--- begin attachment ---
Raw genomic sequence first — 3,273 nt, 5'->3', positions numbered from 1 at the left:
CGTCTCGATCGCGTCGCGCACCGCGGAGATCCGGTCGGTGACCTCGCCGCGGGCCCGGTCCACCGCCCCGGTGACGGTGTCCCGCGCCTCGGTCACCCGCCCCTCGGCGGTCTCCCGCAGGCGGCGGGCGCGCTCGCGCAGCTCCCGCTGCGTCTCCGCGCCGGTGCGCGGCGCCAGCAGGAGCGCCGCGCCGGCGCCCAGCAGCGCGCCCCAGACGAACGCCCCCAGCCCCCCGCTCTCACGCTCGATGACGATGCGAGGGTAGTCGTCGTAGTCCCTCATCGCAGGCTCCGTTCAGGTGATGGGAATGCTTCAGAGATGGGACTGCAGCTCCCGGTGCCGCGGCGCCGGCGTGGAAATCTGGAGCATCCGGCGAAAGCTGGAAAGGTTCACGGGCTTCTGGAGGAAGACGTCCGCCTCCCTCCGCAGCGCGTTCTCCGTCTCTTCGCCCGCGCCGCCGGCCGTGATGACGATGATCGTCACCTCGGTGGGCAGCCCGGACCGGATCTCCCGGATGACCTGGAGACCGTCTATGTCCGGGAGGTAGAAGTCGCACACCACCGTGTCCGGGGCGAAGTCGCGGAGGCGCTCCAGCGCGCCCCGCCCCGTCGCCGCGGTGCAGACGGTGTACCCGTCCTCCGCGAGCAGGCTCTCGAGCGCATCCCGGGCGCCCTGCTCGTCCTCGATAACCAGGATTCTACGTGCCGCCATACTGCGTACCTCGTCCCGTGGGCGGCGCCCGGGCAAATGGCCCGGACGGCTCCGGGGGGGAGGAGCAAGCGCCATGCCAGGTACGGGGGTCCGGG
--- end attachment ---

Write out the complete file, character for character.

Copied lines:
Raw genomic sequence first — 3,273 nt, 5'->3', positions numbered from 1 at the left:
CGTCTCGATCGCGTCGCGCACCGCGGAGATCCGGTCGGTGACCTCGCCGCGGGCCCGGTCCACCGCCCCGGTGACGGTGTCCCGCGCCTCGGTCACCCGCCCCTCGGCGGTCTCCCGCAGGCGGCGGGCGCGCTCGCGCAGCTCCCGCTGCGTCTCCGCGCCGGTGCGCGGCGCCAGCAGGAGCGCCGCGCCGGCGCCCAGCAGCGCGCCCCAGACGAACGCCCCCAGCCCCCCGCTCTCACGCTCGATGACGATGCGAGGGTAGTCGTCGTAGTCCCTCATCGCAGGCTCCGTTCAGGTGATGGGAATGCTTCAGAGATGGGACTGCAGCTCCCGGTGCCGCGGCGCCGGCGTGGAAATCTGGAGCATCCGGCGAAAGCTGGAAAGGTTCACGGGCTTCTGGAGGAAGACGTCCGCCTCCCTCCGCAGCGCGTTCTCCGTCTCTTCGCCCGCGCCGCCGGCCGTGATGACGATGATCGTCACCTCGGTGGGCAGCCCGGACCGGATCTCCCGGATGACCTGGAGACCGTCTATGTCCGGGAGGTAGAAGTCGCACACCACCGTGTCCGGGGCGAAGTCGCGGAGGCGCTCCAGCGCGCCCCGCCCCGTCGCCGCGGTGCAGACGGTGTACCCGTCCTCCGCGAGCAGGCTCTCGAGCGCATCCCGGGCGCCCTGCTCGTCCTCGATAACCAGGATTCTACGTGCCGCCATACTGCGTACCTCGTCCCGTGGGCGGCGCCCGGGCAAATGGCCCGGACGGCTCCGGGGGGGAGGAGCAAGCGCCATGCCAGGTACGGGGGTCCGGG